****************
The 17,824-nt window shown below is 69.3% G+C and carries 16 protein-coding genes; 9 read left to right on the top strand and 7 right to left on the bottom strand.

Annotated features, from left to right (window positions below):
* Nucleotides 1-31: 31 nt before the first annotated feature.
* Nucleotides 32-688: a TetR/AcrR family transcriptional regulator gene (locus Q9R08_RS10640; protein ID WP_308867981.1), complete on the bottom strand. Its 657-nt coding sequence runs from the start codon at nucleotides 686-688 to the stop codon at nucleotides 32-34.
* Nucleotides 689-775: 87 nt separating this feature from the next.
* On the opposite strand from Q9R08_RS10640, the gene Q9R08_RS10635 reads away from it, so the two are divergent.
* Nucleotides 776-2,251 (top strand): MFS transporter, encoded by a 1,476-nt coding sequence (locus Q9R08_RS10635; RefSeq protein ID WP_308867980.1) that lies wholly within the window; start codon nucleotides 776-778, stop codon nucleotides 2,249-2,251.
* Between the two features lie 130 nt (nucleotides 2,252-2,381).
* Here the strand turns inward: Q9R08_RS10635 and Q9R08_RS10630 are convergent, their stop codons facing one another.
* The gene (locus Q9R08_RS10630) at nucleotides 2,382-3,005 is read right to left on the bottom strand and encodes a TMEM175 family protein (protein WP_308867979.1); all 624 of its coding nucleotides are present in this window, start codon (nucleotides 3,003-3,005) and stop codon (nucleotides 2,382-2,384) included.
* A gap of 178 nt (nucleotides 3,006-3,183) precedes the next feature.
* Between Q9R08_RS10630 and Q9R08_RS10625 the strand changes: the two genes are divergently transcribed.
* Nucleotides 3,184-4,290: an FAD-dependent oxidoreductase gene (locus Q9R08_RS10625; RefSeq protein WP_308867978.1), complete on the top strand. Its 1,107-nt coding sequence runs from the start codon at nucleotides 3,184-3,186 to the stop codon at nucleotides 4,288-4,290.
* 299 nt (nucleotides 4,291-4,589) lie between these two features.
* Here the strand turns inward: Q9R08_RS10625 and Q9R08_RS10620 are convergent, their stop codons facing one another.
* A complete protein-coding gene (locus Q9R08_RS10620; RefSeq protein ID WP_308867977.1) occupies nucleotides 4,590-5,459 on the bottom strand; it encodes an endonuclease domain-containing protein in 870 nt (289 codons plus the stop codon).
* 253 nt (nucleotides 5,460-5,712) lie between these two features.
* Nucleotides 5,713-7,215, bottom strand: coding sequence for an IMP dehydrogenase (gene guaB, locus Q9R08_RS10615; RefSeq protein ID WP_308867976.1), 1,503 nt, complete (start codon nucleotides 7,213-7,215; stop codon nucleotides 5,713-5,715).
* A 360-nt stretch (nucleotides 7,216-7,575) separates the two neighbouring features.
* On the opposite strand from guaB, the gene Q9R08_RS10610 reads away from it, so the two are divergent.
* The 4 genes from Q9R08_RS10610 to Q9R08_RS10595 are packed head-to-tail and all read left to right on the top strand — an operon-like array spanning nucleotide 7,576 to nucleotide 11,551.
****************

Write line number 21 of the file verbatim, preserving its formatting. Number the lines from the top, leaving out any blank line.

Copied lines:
* The 4 genes from Q9R08_RS10610 to Q9R08_RS10595 are packed head-to-tail and all read left to right on the top strand — an operon-like array spanning nucleotide 7,576 to nucleotide 11,551.